n. the act of observing a holiday
I know a pilgrim from a distant land
Who said: Two vast and sawn-off limbs of quartz
Stand on an arid plain. Not far, in sand
Half sunk, I found a facial stump, drawn warts
And all; its curling lips of cold command
Show that its sculptor passions could portray
Which still outlast, stamp’d on unliving things,
A mocking hand that no constraint would sway:
And on its plinth this lordly boast is shown:
“Lo, I am Ozymandias, king of kings:
Look on my works, O Mighty, and bow down!”
‘Tis all that is intact. Around that crust
Of a colossal ruin, now windblown,
A sandstorm swirls and grinds it into dust.
(By Georges Perec, translated from the French by Gilbert Adair.)
n. a tale that evokes joy and sadness simultaneously
v. to sing and weep at the same time
Harry Mathews composed this limerick:
Young Dick, always eager to eat,
Denied stealing the fish eggs, whereat,
Caning him for a liar,
His pa ate the caviar
And left Dicky digesting the caveat.
Shouldn’t it rhyme?
REVEL EVER, EVE! O EVE, REVEL EVER!
That sentence, composed by J.A. Lindon, can reproduce itself in two ways — it’s a conventional palindrome, and it produces a natural word square:
Letter to the Times, Aug. 19, 1930:
Sir, In one of the loveliest gardens in the West of Scotland, opened freely on certain days to a vast public from Glasgow and that neighbourhood, courteous notices everywhere intimated that ‘Visitors are requested not to pick the flowers without leave.’ A waggish tourist went round with a paint brush, adding an ‘s’ to the word ‘leave,’ with the deplorable result that not only were flowers plucked, but whole plants — flowers, leaves, and roots — were excavated and carried off.
This reversible magic square comes from Henry Dudeney’s Canterbury Puzzles.
Each row, column, and diagonal in the square totals 179.
Thanks to some clever calligraphy, this remains true when the square is turned upside down.
n. food that makes one idle and stupid, food of no nutritive value, junk food
- A pound of dimes has the same value as a pound of quarters.
- The French word hétérogénéité has five accents.
- 32768 = (3 – 2 + 7)6 / 8
- Can you deceive yourself deliberately?
- “My country is the world, and my religion is to do good.” — Thomas Paine
In 2000, Guatemalan police asked Christmas revelers not to fire pistols into the air. “Lots of people die when bullets fall on their heads,” National Civilian Police spokesman Faustino Sanchez told Reuters. He said that five to ten Guatemalans are killed or injured each Christmas by falling bullets.
Writing in a prison diary in 1943, Ho Chi Minh discovered a lesson in Chinese ideographs:
Take away the sign (man) from the sign for prison,
Add to it (probability), that makes the word (nation).
Take the head-particle from the sign for misfortune:
That gives the word (fidelity).
Add the sign for man (standing) to the sign for worry,
That gives the word (quality).
Take away the bamboo top from the sign for prison,
That gives you dragon.
People who come out of prison can build up the country,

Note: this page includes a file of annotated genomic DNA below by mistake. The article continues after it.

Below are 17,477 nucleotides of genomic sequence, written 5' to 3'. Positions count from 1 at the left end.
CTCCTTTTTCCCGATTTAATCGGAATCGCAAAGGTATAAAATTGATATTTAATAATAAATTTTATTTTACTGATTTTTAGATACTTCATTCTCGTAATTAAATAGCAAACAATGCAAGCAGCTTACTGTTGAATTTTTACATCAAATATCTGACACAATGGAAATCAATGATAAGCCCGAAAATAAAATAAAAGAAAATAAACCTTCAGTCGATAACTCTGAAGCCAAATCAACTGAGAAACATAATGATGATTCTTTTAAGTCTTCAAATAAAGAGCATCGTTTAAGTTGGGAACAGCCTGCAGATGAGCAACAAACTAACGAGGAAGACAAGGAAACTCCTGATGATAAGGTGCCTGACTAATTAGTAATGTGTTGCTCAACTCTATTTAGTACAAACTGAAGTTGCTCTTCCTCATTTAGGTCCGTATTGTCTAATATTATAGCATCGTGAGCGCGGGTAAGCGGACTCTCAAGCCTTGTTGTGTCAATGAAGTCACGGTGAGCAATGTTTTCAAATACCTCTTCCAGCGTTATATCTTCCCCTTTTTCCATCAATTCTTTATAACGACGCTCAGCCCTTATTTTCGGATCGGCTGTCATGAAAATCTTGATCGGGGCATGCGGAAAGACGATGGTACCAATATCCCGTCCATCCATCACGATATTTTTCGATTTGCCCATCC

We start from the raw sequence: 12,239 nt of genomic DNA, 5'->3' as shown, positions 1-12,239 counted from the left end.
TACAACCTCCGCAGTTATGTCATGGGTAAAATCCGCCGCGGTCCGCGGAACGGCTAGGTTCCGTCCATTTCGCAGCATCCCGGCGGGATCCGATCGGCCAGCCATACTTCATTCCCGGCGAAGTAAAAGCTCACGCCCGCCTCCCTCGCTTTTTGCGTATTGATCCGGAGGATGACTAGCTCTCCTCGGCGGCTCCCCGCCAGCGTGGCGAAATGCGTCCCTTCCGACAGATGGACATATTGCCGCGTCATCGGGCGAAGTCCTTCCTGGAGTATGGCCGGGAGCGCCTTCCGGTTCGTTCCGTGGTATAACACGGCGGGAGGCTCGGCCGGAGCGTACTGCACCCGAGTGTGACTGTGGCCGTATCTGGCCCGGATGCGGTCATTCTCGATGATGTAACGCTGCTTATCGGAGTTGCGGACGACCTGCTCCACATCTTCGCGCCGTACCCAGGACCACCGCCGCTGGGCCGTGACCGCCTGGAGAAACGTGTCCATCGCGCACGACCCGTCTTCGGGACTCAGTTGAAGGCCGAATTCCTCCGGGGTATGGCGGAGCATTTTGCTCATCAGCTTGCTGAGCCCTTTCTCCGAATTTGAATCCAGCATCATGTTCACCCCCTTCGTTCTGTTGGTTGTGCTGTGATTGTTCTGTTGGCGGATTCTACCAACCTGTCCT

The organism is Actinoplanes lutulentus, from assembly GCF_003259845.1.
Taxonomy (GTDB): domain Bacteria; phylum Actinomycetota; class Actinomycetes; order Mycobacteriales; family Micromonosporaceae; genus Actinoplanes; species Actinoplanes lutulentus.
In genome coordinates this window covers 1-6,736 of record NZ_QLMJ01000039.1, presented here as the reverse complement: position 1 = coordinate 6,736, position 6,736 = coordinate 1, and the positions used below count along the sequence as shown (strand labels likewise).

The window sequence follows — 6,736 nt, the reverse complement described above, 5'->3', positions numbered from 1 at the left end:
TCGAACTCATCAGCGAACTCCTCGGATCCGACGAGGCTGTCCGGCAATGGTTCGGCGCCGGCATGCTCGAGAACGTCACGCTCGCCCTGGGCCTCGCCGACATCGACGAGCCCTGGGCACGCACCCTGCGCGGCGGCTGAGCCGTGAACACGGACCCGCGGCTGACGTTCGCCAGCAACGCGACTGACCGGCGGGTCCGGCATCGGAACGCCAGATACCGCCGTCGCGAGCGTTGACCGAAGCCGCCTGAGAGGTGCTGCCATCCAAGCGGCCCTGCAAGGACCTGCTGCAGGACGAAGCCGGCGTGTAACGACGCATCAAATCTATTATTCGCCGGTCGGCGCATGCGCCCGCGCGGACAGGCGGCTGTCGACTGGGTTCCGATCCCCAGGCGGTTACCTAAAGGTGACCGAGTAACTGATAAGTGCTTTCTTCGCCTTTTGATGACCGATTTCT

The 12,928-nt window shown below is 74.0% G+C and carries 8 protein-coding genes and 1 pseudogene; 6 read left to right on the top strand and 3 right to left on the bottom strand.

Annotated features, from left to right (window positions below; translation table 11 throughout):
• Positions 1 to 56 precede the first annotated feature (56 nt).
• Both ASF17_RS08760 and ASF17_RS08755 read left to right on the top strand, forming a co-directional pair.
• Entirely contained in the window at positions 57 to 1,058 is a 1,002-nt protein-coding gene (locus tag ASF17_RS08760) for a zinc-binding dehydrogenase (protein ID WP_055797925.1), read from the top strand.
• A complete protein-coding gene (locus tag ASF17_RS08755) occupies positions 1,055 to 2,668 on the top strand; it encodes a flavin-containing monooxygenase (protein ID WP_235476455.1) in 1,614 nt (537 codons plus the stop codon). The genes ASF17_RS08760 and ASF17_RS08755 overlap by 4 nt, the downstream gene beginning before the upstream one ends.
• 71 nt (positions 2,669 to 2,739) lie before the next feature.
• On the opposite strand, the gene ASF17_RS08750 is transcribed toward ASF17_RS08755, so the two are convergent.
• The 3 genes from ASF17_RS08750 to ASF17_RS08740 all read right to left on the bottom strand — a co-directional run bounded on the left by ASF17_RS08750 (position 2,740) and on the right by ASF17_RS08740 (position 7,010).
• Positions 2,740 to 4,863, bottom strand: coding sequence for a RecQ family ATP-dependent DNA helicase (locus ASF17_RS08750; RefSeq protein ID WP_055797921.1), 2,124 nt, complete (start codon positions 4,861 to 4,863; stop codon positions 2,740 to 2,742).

Misfortune is a test of people’s fidelity.
Those who protest at injustice are people of true merit.
When the prison doors are opened, the real dragon will fly out.
On his release, he started the August Revolution.
adj. attracting the opposite sex
n. the state of development in which one becomes attracted to members of the opposite sex
Write the word MAYONNAISE in a circle and read it backward and you get I ANNOY AMES.
Make of that what you will.
(From Word Ways, February 1968.)
Reversing the Dutch word for kidney, NIER, gives the French word for kidney, REIN.
What’s unusual about this sentence by Harry Mathews?
Once brought into this country, partly imprudent gray barbers marry expatriate, parrying the frictions of tried friends such as Mary, the sorry crook with no work at hand, who is now without a murmur getting pastry.
It remains a sentence when you remove the Rs:
Once bought into this county, patly impudent gay babes may expatiate, paying the fictions of tied fiends such as May, the soy cook with no wok at hand, who is now without a mumu getting pasty.
Every great work inspires variants. Here are the opening lines of Ernest Hemingway’s To Have and Have Not:
You know how it is there early in the morning in Havana with the bums still asleep against the walls of the buildings; before even the ice wagons come by with ice for the bars? Well, we came across the square from the dock to the Pearl of San Francisco café to get coffee and there was only one beggar awake in the square and he was getting a drink out of the fountain. But when we got inside the café and sat down, there were the three of them waiting for us.
We sat down and one of them came over. ‘Well,’ he said.
‘I can’t do it,’ I told him. ‘I’d like to do it as a favor. But I told you last night I couldn’t.’
‘You can name your own price.’
‘It isn’t that. I can’t do it. That’s all.’
And here are the opening lines of Lynn Crawford’s To Have Not and Have:
Few understand it here late in the evening in Oslo with the divas wide awake still opening, closing doors after even fuel company planes fly in fuel for the fires. Well, I navigated to the walkway extending from shore to the Sow’s Ear café to drop off brandy and there were several divas awake spooning meals out of bowls. But when I got inside and leaned on the bar, there was one running from me.
I continued standing and several more ran from me.
‘Hey,’ they carolled.
‘I can do it,’ I told them. ‘I told you this morning it was impossible. But I can do it for a fee.’
‘We name your fee.’
‘Agreed. I can do it. And something else –‘
This is an example of antonymy, a technique invented by the French experimental writing group Oulipo in which each designated element in a text is replaced with its opposite.